♦ Sweep Hit ( Vega Veechu Adi - Vēkamāka Vīccu Aṭi வேகமாக வீச்சு அடி )
♦ Under-arm Sweep ( Keel Kai Veechu / Kīḻ Kai Vīccu கீழ் கை வீச்சு )

Chops of Staff

♦ Right Chops ( Valathu Aruppu - Valatu Aruppu வலது அருப்பு ) -Swings of staff like chopping trees side way.
♦ Left Chops ( Idathu Aruppu - Iṭatu Aruppu இடது அருப்பு ) -Swings of staff like chopping trees side way.

Cuts of Staff

♦ Top Cut ( Mel Vettu - Mēl Veṭṭu மேல் வெட்டு ) - Swings of staff from top to down
♦ Top Cut -Reversed ( Mel Matti Vettu - Mēl Māṟṟu Veṭṭu மேல் மாற்று வெட்டு ) - Swings of staff from top to down
♦ Low Cut ( Keel Vettu - Kīḻē Veṭṭu கீழே வெட்டு ) - Swings of staff from bottom to up
♦ Low Cut -Reversed ( Keel Matti Vettu - Kīḻē Māṟṟu Veṭṭu கீழே மாற்று வெட்டு ) - Swings of staff from bottom to up
♦ Arm-pit Cut ( Alai Vettu - Alai Veṭṭu அலை வெட்டு ) - Swings from under-arm-pit direct to opponent's head/shoulder

Other Types of Hits ( Variation )

♦ Monkey Hit
♦ Snake Hit
♦ Hawk Hit
♦ Spring Hit
♦ Straight Hit ( always used )
♦ Roundabout Hit ( always used )

Other Weapons (ஆயுதப் பிரிவுகள் )

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Silambam's main focus is on the bamboo staff. The length of the staff depends on the height of the practitioner. Ideally it should just touch the forehead about three fingers from the head, typically measuring around 1.68 metres ( five and a half feet ). Different lengths may be used depending on the situation. For instance, the sedikuchi or 3-foot stick can be easily concealed. Separate practice is needed for staffs of different lengths. Listed below are some of the weapons used in silambam.

•    Silambam ( silambamசிலம்பம் ): staff, preferably made from bamboo, but sometimes also from teak or Indian rose chestnut wood. It is often tipped with metal rings to prevent the tips from being damaged.
•    Muchan / Sedikuchi ( sedi kuchiசெடி குச்சி ) ; cudgel or short stick, often wielded as a pair.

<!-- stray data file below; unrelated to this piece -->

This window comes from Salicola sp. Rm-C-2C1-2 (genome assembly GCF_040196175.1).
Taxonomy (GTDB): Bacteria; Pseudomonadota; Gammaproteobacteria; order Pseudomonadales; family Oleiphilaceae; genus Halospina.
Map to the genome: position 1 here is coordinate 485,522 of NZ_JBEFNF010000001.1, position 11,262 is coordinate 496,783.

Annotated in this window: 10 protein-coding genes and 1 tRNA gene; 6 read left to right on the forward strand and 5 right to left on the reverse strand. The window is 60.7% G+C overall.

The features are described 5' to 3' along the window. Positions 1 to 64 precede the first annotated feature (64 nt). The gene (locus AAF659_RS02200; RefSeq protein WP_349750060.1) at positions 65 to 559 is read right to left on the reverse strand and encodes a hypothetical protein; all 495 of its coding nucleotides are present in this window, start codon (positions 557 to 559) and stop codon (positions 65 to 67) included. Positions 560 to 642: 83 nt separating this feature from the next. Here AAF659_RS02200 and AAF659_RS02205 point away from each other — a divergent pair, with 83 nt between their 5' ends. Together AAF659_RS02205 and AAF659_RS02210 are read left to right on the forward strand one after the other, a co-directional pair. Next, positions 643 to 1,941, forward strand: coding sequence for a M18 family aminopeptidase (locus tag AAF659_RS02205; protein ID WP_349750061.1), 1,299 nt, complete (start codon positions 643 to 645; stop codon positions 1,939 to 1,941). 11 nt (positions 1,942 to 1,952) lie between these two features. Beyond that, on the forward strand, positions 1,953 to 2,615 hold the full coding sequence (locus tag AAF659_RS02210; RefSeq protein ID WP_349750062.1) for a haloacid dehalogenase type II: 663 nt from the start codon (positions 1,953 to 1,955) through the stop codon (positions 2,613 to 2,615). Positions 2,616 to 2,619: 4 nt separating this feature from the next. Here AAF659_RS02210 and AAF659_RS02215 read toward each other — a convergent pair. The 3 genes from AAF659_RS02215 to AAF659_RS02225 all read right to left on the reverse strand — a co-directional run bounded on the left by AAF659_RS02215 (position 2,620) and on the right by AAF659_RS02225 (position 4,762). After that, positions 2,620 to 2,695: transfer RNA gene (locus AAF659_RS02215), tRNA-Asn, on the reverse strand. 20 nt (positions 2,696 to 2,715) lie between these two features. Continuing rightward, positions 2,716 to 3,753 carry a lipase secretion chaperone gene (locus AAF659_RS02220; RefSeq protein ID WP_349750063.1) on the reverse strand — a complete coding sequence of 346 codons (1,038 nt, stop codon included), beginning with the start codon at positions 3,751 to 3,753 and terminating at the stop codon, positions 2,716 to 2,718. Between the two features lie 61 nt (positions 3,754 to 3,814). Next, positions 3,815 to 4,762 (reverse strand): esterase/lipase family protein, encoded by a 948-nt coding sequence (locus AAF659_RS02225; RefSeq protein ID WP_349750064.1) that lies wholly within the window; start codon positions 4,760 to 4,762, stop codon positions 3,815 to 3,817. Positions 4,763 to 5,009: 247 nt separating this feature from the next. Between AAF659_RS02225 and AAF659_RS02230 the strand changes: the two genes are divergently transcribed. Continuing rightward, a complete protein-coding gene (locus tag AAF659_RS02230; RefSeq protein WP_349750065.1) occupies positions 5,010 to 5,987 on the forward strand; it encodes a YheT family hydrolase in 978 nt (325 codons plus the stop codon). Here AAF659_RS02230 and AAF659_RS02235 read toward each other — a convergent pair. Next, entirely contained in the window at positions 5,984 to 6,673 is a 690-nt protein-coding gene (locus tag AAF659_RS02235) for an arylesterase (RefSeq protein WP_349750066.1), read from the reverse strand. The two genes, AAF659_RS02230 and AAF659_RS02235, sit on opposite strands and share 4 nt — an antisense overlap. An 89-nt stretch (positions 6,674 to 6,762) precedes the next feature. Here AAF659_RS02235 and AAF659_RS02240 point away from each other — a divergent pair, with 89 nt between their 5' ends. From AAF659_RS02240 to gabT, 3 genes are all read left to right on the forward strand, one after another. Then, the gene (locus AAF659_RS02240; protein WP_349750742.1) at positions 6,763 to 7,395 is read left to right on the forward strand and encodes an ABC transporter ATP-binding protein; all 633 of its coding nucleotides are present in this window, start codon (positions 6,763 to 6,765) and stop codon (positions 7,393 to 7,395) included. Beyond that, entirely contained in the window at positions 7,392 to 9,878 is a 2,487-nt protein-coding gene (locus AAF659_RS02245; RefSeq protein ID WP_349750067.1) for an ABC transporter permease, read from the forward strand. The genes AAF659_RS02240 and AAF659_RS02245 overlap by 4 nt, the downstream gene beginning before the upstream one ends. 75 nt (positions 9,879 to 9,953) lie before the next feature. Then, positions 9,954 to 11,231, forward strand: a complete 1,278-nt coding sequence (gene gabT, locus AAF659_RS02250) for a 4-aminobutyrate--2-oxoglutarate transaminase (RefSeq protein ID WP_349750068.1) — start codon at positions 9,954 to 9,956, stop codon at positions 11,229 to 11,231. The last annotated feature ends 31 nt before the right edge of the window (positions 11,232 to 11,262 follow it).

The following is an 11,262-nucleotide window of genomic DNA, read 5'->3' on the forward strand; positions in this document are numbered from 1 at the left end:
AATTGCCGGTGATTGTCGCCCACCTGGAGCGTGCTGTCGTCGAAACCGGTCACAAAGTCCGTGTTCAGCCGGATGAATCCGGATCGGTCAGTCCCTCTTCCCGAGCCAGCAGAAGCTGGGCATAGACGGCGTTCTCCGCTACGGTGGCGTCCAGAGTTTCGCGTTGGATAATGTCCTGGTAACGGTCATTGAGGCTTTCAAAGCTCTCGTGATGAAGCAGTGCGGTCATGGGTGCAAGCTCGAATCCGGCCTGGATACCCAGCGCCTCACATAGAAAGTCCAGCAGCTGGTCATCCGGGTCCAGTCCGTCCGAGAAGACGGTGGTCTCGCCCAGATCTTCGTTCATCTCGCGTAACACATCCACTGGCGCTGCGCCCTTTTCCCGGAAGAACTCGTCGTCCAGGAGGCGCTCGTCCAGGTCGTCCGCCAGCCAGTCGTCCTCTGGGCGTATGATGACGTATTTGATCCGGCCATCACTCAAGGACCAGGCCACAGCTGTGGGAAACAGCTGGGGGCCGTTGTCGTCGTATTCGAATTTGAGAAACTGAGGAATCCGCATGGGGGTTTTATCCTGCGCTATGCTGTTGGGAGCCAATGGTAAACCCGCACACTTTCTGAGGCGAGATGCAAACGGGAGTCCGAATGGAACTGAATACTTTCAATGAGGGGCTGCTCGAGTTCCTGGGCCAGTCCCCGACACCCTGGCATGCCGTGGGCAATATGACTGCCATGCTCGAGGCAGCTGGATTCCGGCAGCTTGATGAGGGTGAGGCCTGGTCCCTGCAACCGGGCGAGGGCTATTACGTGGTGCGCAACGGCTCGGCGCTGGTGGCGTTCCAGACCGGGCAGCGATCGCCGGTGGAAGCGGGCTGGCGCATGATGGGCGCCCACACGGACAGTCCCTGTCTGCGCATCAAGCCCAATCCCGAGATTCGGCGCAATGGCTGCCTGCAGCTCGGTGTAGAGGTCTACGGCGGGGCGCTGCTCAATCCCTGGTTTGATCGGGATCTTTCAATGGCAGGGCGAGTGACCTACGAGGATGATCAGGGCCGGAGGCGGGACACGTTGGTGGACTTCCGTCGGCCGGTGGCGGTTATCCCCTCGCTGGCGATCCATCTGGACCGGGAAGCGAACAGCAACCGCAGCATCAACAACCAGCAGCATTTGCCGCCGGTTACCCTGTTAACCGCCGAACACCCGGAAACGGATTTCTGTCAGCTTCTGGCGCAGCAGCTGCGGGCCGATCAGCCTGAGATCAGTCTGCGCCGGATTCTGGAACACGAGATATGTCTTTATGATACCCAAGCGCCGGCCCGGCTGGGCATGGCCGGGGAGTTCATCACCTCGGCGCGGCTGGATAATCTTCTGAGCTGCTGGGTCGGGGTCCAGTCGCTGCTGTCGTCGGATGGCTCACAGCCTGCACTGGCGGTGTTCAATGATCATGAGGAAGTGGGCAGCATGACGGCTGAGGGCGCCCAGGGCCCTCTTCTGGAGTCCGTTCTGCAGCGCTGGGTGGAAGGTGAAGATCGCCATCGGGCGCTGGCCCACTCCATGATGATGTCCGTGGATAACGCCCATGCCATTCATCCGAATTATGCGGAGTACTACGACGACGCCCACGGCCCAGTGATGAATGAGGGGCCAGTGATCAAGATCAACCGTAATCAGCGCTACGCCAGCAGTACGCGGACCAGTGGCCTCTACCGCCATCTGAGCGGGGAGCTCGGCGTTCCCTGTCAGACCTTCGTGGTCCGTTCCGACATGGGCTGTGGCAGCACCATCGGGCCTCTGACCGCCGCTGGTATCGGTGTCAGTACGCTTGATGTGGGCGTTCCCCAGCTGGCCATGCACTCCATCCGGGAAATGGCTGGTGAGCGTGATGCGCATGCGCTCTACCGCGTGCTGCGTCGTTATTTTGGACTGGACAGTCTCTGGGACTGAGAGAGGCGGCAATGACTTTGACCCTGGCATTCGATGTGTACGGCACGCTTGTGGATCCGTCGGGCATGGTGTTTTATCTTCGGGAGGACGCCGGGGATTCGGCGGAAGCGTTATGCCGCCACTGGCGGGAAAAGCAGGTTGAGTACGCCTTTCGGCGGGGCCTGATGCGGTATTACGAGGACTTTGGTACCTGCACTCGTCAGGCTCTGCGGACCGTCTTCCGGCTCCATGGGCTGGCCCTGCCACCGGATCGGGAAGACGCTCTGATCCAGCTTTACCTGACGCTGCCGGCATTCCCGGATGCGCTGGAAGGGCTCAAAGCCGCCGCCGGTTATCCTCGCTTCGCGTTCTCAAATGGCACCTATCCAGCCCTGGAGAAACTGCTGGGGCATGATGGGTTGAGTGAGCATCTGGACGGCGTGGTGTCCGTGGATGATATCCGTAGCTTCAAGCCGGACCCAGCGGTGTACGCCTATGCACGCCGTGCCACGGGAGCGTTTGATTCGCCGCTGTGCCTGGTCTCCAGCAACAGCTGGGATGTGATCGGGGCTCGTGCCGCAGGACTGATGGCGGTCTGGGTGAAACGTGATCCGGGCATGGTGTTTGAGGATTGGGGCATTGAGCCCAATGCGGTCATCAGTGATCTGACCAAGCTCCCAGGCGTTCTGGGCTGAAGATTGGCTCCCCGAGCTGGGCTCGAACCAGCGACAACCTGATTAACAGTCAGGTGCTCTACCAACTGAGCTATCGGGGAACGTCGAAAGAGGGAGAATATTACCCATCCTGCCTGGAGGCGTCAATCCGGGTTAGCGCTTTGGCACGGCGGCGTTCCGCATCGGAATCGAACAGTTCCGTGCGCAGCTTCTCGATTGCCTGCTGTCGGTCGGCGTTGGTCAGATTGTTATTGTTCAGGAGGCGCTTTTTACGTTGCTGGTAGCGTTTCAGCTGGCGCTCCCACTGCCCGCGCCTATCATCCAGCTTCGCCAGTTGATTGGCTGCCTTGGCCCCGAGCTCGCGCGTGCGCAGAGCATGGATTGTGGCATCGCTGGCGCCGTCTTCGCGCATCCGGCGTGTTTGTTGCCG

•    Deer Horn ( maan kombuமான் கொம்பு / maduvu (maṭṭuvu)மட்டுவு / maru ) ; a thrusting weapon made from deer horns.
•    Panthukol: staff with fireballs on each end (sometimes weighted chains on each end with fireballs) ( tee panthamதீப்பந்தம் / panthukolதீ பந்துகள் )
•    Knife ( kattiகத்தி ),
•    Sword ( vaal / vāḷவாள் ), generally curved,
•    Spears ( vel kambuவேல்கம்பு / Eetiஈட்டி ),
•    Aruval: Machete, often paired ( aruval / aruvāḷஅருவாள் /வீச்சரிவாள் )
•    Stick ( kali or kaji ),
•    Dagger ( kuttuval / kuttuvāḷகுத்துவாள் ),
•    Knuckle Duster ( kuttu kataiகுத்து கட்டை ), spiked knuckleduster.
•    Kattari: native push-dagger with a H-shaped handle. Some are capable of piercing armor. The blade may be straight or wavy,
•    Whips with several flexible ( savukkuசவுக்கு ),
•    Metallic Blades ( surul pattaiசுருள் பட்டாக்கத்தி / surul kattiசுருள் கத்தி ) flexible sword used in Silambam.
     In the Malayalam it is called the Urumi as per the Northern Kerala System of Kalaripayattu and
     Chuttuval in the Southern Kerala System.


1. Raj, J. David Manuel ( 1977 ) . The Origin and the Historical Development of Silambam Fencing: An Ancient Self-Defence Sport of India. Oregon: College of Health, Physical Education and Recreation, Univ. of Oregon. m/s. pp. 44, 50, & 83.

2. Sports Authority of India ( 1987 ) . Indigenous Games and Martial Arts of India. New Delhi: Sports Authority of India. m/s. pp. 91 & 94.

3. Crego, Robert (2003). Sports and Games of the 18th and 19th Centuries pg 32. Greenwood Press.